Five-Year Travel History Becomes Available
Foreign nationals can now access their I-94 arrival/departure history along with their latest arrival/departure record following changes made by U.S. Customs and Border Protection (CBP) to its website. Travelers can use CBP’s website to retrieve I-94 information.
The changes allow nonimmigrants to access their arrival/departure records going back five years from the request date. Visitors can click a button “Get Travel History” that will access the date and port of entry of their arrivals and departures over the five-year travel period.
Other changes to CBP’s revised I-94 website include travelers no longer having to input their most recent date of entry and nonimmigrant classification in order to obtain their travel information. Also new is a page added to the I-94 website in which visitors acknowledge they understand and agree to the stated purposes of accessing I-94 information. The page restricts information only to those seeking records about themselves or to authorized representatives or legal guardians of the individual whose records are sought. The page also states that improper use of any information or data accessed may result in civil and criminal penalties and that the Department of Homeland Security will monitor the site for administrative, law enforcement, or criminal investigative purposes.
The availability of travel history information is expected to significantly reduce Freedom of Information Act (FOIA) filings by travelers requesting their arrival/departure history. Those who have already filed Freedom of Information Requests for this information will now be able to cancel the pending request after they’ve successfully obtained the travel information from the updated website. To do this, they will need to input their FOIA Requisition Number and click on the “Request FOIA Cancellation” button.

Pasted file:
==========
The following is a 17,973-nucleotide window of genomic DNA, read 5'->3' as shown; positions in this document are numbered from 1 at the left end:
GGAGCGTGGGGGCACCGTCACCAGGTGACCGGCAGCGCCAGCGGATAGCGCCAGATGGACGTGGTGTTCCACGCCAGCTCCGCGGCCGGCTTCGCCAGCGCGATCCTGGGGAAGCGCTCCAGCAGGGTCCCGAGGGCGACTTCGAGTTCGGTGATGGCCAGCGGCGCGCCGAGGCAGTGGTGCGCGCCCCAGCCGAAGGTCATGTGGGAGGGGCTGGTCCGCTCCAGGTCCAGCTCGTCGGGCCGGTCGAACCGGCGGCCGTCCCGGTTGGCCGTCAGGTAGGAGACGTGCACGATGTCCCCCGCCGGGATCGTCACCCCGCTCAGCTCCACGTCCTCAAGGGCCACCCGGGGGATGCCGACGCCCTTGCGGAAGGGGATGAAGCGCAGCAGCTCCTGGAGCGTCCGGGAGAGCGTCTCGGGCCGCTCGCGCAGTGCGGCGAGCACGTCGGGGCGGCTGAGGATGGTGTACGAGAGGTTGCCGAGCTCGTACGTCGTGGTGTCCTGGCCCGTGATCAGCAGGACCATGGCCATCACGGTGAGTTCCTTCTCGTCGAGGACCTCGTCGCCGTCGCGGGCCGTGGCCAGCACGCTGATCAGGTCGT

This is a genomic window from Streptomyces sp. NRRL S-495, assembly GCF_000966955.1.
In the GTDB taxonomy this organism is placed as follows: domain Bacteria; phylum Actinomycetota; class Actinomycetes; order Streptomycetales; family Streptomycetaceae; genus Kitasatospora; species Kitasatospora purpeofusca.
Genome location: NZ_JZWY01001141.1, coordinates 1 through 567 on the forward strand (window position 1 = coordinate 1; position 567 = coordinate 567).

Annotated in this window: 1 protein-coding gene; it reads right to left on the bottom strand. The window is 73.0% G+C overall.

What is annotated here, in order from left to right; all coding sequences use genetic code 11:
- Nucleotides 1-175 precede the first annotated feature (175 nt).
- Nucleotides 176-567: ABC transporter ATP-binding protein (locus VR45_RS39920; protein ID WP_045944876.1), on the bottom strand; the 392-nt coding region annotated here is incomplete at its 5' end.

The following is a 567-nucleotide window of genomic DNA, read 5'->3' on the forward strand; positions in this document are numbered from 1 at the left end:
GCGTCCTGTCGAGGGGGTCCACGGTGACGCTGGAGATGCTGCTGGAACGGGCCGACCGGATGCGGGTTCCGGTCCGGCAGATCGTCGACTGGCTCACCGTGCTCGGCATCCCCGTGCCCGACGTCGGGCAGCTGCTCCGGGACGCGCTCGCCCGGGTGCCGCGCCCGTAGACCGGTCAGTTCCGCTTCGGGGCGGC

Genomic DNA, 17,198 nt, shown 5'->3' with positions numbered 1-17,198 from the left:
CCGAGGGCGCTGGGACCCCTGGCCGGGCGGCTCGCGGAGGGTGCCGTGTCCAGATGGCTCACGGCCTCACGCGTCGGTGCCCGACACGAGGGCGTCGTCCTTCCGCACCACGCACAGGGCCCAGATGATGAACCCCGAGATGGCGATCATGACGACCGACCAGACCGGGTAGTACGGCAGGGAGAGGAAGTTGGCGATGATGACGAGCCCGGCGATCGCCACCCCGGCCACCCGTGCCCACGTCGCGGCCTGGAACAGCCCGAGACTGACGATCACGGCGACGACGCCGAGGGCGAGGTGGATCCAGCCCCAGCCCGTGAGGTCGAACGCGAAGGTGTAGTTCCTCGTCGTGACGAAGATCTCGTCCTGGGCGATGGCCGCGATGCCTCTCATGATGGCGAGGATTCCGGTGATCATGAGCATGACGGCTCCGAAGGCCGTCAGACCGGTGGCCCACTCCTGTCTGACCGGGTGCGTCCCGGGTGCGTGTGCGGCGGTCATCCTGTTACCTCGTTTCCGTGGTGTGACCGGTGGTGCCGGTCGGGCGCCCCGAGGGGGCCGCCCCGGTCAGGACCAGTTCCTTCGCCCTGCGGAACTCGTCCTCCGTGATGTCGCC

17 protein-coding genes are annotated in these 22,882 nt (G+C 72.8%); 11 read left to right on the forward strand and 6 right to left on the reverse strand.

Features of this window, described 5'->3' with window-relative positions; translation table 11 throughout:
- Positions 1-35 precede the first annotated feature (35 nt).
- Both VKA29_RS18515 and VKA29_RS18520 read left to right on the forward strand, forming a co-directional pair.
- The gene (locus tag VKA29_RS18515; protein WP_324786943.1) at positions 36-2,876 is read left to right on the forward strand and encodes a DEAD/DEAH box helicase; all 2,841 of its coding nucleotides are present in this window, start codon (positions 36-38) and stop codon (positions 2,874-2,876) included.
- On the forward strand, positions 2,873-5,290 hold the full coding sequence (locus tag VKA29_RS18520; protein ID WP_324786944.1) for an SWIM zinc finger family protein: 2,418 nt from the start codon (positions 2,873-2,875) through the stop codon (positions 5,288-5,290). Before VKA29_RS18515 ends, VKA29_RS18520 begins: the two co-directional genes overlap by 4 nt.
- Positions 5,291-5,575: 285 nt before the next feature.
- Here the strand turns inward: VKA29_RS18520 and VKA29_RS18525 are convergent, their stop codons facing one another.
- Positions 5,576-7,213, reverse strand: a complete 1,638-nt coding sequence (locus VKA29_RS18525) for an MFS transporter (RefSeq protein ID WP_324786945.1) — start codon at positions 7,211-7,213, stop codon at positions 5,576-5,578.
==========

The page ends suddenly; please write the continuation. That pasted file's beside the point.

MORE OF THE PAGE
As CBP streamlines its I-94 website to make it more accessible to travelers, some have had problems downloading their I-94 travel records. Fortunately, the CBP has posted FAQs to help troubleshoot issues as well as access suggestions on how to address situations where they are unable to retrieve travel information and have received a “Not Found” response. Travelers can respond to the following questions and try entering the information again:
- Did you enter your first and last name the same way it appears on your passport? Please do not use dashes or titles.
- Did you enter the passport number that appears on the upper right hand side of your passport?
- Did you enter your country of citizenship (country that issued the passport, not where you currently live)?
- If you entered your first and middle name and it is not found, try one name or the other. Also try entering your first and middle name in the first name box.
Other possibilities include entering the name as stated in the visa or submitted Form DS-160, switching the order of the names, entering multiple first names or multiple last names without spaces, checking for multiple passport numbers, or not entering the year if included in the passport number.
CBP advises that if none of the above work, foreign nationals should contact the nearest CBP Deferred Inspection Office for assistance. Some CBP offices have been able to resolve I-94 problems over the phone, however some require an in-person visit. Deferred Inspection locations within the United States can be found on the CBP website.
CBP implemented the electronic I-94 in May 2013 replacing paper I-94s. The I-94 information can be retrieved at https://i94.cbp.dhs.gov/I94/request.html. Foreign nationals are encouraged to download their I-94 information each time they return to the U.S. after traveling abroad.
For more information on I-94s and retrieving I-94 information, contact an attorney at Minsky, McCormick & Hallagan, P.C.